Monday, April 19, 2010

Hey everybody, the book reviews are in!

I had the opportunity to read a few books while I was vacationing this past week. Amby Burfoot's (long time editor at Runner's World magazine) The Runner's Guide to the Meaning of Life, Ultramarathon Man: Confessions of an All Night Runner by Dean Karnazes and Great Races, Incredible Places by Kimi Puntillo. Being a "running nerd" now, I thought I'd give a few thoughts on each as well as some thoughts on trail running. Unless you consider yourself somewhat of a "running nerd", too, you may want to bypass this blog post.

I'll start with adventure runner, lecturer, journalist and 2-time Guiness World Record holder, Kimi Puntillo. Great Races, Incredible Places, the title pretty much tells the tale. Puntillo gives you the low down on races from Tanzania to Hong Kong to Antarctica to Kentucky to France to, well, you get the idea. The races range in distance from 5K to Marathon and even a few relay races. The book was an entertaining and a quick read as she broke down each race succinctly and often with short, interesting stories. Some of the runs are themed (like the Rock-n-Roll Marathon and Half Marathon series held throughout the U.S.), others are tributes (like the International Peace Marathon of Kigali held in Kigali, Rwanda, the In Flanders Fields Marathon in Flanders, Belgium and the Tunnel to Towers Run in New York City). The wierd (races in gorilla suits) and the transcendant (Inca Trail to Machu Picchu Marathon or the Everest Marathon, anyone?). Even teams are covered with the Nike Hood to Coast Relay (197 miles) in Oregon, The Klondike Trail of '98 International Road Relay (110 miles) in the Canadian Yukon and the Myomed Ragnar Relay Northwest Passage (187 miles)in Washinton State. I hope to begin travelling to interesting and challenging races like these in the years to come as part of my running journey. Even prior to reading this book, I've already started scoping out races and runs that I want to do in places like Moracco, Peru and New Zealand. It's going to take alot of work and money! This book serves as a great guide (along with "Extreme Running" by Kym McConnell and Dave Horsley, which chronicles the world's toughest and exotic foot races) to the limitless options available to the modern adventure-seeking runner.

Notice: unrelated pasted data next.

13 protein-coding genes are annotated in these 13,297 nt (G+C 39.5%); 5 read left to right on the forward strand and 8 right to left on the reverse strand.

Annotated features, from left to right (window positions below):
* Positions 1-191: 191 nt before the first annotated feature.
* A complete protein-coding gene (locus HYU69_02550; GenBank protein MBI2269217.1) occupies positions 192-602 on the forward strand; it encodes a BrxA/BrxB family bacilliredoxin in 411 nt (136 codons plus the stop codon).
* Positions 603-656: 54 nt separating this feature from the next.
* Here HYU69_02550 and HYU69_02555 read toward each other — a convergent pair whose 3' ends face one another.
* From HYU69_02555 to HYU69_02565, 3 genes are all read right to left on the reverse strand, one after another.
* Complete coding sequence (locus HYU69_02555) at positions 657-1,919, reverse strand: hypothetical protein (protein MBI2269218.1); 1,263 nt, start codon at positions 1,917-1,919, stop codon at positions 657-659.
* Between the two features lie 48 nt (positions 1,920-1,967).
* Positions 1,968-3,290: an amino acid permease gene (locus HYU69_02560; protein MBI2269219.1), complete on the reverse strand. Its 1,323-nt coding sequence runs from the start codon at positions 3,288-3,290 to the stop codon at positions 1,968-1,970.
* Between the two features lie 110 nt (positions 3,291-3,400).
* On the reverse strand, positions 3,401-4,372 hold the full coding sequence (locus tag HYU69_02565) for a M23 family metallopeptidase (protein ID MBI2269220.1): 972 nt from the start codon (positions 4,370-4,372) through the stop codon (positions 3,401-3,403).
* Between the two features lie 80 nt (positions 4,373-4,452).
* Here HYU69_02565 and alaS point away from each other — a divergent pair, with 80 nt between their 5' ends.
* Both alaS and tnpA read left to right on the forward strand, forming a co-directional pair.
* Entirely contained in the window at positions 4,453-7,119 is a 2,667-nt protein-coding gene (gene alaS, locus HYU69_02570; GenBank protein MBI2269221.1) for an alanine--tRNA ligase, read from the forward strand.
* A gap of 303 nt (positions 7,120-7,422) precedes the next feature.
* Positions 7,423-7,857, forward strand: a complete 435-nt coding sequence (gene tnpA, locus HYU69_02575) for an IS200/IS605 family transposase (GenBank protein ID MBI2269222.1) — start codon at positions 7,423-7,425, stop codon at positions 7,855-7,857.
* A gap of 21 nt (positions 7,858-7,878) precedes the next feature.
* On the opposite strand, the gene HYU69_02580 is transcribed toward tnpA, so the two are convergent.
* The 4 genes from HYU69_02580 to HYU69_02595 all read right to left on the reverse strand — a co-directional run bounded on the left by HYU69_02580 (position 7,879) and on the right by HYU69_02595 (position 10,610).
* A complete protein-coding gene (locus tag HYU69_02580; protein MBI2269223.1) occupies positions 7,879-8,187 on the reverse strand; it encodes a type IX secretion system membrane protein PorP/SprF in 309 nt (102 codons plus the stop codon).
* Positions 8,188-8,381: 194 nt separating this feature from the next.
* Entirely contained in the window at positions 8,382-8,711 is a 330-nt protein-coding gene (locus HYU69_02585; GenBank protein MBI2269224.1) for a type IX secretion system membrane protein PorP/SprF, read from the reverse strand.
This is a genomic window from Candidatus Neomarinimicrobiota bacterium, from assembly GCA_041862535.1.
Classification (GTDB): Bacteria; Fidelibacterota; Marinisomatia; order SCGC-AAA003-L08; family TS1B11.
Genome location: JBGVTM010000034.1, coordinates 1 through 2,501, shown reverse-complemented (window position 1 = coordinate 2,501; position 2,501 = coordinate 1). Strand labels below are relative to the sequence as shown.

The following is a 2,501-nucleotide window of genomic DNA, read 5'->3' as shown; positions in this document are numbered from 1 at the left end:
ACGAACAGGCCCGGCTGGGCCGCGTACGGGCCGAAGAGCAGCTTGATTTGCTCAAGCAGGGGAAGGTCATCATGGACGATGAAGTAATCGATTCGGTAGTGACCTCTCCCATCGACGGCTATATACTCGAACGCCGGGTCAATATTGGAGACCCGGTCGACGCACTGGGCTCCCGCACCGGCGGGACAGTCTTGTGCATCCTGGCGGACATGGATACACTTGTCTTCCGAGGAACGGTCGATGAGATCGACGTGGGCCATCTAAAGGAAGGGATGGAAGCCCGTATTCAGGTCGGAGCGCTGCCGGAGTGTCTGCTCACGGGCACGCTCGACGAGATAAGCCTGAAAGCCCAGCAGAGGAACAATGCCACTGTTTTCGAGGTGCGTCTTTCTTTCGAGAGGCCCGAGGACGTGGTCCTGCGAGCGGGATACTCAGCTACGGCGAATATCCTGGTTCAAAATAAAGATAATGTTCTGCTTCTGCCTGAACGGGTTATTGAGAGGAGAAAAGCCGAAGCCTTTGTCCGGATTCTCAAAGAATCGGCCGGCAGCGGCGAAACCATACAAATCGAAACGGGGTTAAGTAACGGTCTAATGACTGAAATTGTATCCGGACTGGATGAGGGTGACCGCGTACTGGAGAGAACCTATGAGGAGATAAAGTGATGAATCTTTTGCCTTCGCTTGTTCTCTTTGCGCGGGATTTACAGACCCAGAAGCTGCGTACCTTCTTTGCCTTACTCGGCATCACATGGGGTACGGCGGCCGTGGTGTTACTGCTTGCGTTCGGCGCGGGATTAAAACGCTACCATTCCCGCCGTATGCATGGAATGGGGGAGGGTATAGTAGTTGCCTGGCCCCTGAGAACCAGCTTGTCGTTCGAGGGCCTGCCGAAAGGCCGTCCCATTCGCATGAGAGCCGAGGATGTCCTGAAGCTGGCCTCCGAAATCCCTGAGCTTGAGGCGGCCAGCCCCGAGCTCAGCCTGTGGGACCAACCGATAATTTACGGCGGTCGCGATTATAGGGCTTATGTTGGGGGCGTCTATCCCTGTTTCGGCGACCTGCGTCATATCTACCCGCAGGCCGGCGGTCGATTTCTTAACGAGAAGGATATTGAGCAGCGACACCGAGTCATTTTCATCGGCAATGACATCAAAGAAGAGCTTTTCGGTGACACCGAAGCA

Speaking of adventure runners, Dean Karnazes might be the most well-known, if not the most commited. Ultramarathon Man: Confessions of an All-Night Runner, chronicles the life of Karnazes from his formative years growing up in Santa Cruz, CA and through his amazing career of ultramarathon finishes including 9 Western States 100 Mile Endurance Runs (a mountain trail race with over 33,000' of vertical change), multiple finishes in the Badwater 135 Mile Ultramarathon from Death Valley to the trail head of Mt. Whitney (in the middle of summer) and the inaugural Antarctica Marathon. The latest edition also included a great section where Dean gets into nutrition for ultrarunning (a subject I hope to tackle in future blogs). All-in-all, I found the book an enjoyable read and found Karnazes story fascinating, courageous and heartfelt. The man's limitless energy is an inspiration in and of itself.

Amby Burfoot was the winner of the 1968 Boston Marathon and has been a world class runner for 35 years. He has also been an editor at Runner's World magazine for a couple decades. But what Burfoot discusses in his brilliant The Runner's Guide to the Meaning of Life has nothing to do with the accolades, it has to do with the insight that one can achieve through running. He discusses both the boldness and humility that one can feel from the run and applies those very lessons to life. This book gets my unequivocable runner's nerd thumbs-up. Must read.

Finally, I was just hoping to preserve some thoughts I had on trail running versus road running after spending the last few days running the streets of Tallahassee. I really enjoyed the challenge of running hard there in the warm, humid climate. It was so different from the high and dry air of the North Central Colorado Rockies. What struck me the most when I was driving home today was the the thought of the solace of the trail run. I spent the last four days dodging cars and pedestrians and pounding asphalt and it gave me the deepest appreciation for running quiet mountain trails with only my dog for company. I happily welcome sharing the trails with mountain bikers and hikers and love seeing other people in the woods. But it's the other 99% of the time when I'm cruising up and down over rocks through streams and hurdling trees that I feel most connected to not just the world but also myself. Unseen, I cover mile after mile and I can't help but feel, well, natural. I'm not saying you don't or can't feel this way on a road run, you can and I have. I just want to avoid some traffic and go explore some unknown mountain wilderness.

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